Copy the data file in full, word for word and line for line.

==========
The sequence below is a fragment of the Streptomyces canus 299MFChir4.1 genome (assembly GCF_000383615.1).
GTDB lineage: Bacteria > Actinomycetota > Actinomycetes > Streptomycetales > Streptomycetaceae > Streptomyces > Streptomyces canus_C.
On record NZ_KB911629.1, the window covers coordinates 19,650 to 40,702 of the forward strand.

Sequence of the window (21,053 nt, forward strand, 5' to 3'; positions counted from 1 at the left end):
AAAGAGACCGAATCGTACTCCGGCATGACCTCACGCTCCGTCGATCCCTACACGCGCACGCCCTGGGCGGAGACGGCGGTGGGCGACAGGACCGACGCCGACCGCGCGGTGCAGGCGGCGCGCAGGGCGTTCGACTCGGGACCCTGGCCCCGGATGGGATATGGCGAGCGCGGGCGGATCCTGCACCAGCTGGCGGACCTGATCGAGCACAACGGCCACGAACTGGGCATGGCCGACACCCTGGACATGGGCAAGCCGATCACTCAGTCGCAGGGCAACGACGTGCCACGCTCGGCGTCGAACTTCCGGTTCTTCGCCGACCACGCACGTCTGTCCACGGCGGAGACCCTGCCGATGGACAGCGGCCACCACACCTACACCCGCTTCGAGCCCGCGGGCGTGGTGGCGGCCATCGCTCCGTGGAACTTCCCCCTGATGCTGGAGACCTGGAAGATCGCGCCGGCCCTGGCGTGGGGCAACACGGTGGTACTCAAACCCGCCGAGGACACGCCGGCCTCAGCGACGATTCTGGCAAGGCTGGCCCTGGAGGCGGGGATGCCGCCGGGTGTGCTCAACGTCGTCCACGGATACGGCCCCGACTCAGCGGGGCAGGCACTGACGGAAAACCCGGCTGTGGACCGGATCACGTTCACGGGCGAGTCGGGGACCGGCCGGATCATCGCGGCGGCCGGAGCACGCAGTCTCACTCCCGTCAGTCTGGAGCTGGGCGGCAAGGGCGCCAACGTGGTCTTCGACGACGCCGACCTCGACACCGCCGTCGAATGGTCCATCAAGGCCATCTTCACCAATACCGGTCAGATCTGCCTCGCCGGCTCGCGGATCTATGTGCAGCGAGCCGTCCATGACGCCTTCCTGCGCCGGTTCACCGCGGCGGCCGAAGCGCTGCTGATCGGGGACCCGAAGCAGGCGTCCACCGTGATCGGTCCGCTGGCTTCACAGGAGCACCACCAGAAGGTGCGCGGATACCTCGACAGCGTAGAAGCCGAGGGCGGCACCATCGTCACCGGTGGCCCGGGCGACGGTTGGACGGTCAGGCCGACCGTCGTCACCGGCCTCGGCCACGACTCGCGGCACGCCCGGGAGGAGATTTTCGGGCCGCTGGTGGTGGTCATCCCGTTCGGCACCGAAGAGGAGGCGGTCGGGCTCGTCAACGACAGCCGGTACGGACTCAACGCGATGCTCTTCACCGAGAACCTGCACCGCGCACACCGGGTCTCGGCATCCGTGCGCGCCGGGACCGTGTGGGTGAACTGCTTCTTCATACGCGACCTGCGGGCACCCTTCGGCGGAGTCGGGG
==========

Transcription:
The sequence below is a fragment of the Streptomyces canus 299MFChir4.1 genome (assembly GCF_000383615.1).
GTDB lineage: Bacteria > Actinomycetota > Actinomycetes > Streptomycetales > Streptomycetaceae > Streptomyces > Streptomyces canus_C.
On record NZ_KB911629.1, the window covers coordinates 19,650 to 40,702 of the forward strand.

Sequence of the window (21,053 nt, forward strand, 5' to 3'; positions counted from 1 at the left end):
AAAGAGACCGAATCGTACTCCGGCATGACCTCACGCTCCGTCGATCCCTACACGCGCACGCCCTGGGCGGAGACGGCGGTGGGCGACAGGACCGACGCCGACCGCGCGGTGCAGGCGGCGCGCAGGGCGTTCGACTCGGGACCCTGGCCCCGGATGGGATATGGCGAGCGCGGGCGGATCCTGCACCAGCTGGCGGACCTGATCGAGCACAACGGCCACGAACTGGGCATGGCCGACACCCTGGACATGGGCAAGCCGATCACTCAGTCGCAGGGCAACGACGTGCCACGCTCGGCGTCGAACTTCCGGTTCTTCGCCGACCACGCACGTCTGTCCACGGCGGAGACCCTGCCGATGGACAGCGGCCACCACACCTACACCCGCTTCGAGCCCGCGGGCGTGGTGGCGGCCATCGCTCCGTGGAACTTCCCCCTGATGCTGGAGACCTGGAAGATCGCGCCGGCCCTGGCGTGGGGCAACACGGTGGTACTCAAACCCGCCGAGGACACGCCGGCCTCAGCGACGATTCTGGCAAGGCTGGCCCTGGAGGCGGGGATGCCGCCGGGTGTGCTCAACGTCGTCCACGGATACGGCCCCGACTCAGCGGGGCAGGCACTGACGGAAAACCCGGCTGTGGACCGGATCACGTTCACGGGCGAGTCGGGGACCGGCCGGATCATCGCGGCGGCCGGAGCACGCAGTCTCACTCCCGTCAGTCTGGAGCTGGGCGGCAAGGGCGCCAACGTGGTCTTCGACGACGCCGACCTCGACACCGCCGTCGAATGGTCCATCAAGGCCATCTTCACCAATACCGGTCAGATCTGCCTCGCCGGCTCGCGGATCTATGTGCAGCGAGCCGTCCATGACGCCTTCCTGCGCCGGTTCACCGCGGCGGCCGAAGCGCTGCTGATCGGGGACCCGAAGCAGGCGTCCACCGTGATCGGTCCGCTGGCTTCACAGGAGCACCACCAGAAGGTGCGCGGATACCTCGACAGCGTAGAAGCCGAGGGCGGCACCATCGTCACCGGTGGCCCGGGCGACGGTTGGACGGTCAGGCCGACCGTCGTCACCGGCCTCGGCCACGACTCGCGGCACGCCCGGGAGGAGATTTTCGGGCCGCTGGTGGTGGTCATCCCGTTCGGCACCGAAGAGGAGGCGGTCGGGCTCGTCAACGACAGCCGGTACGGACTCAACGCGATGCTCTTCACCGAGAACCTGCACCGCGCACACCGGGTCTCGGCATCCGTGCGCGCCGGGACCGTGTGGGTGAACTGCTTCTTCATACGCGACCTGCGGGCACCCTTCGGCGGAGTCGGGG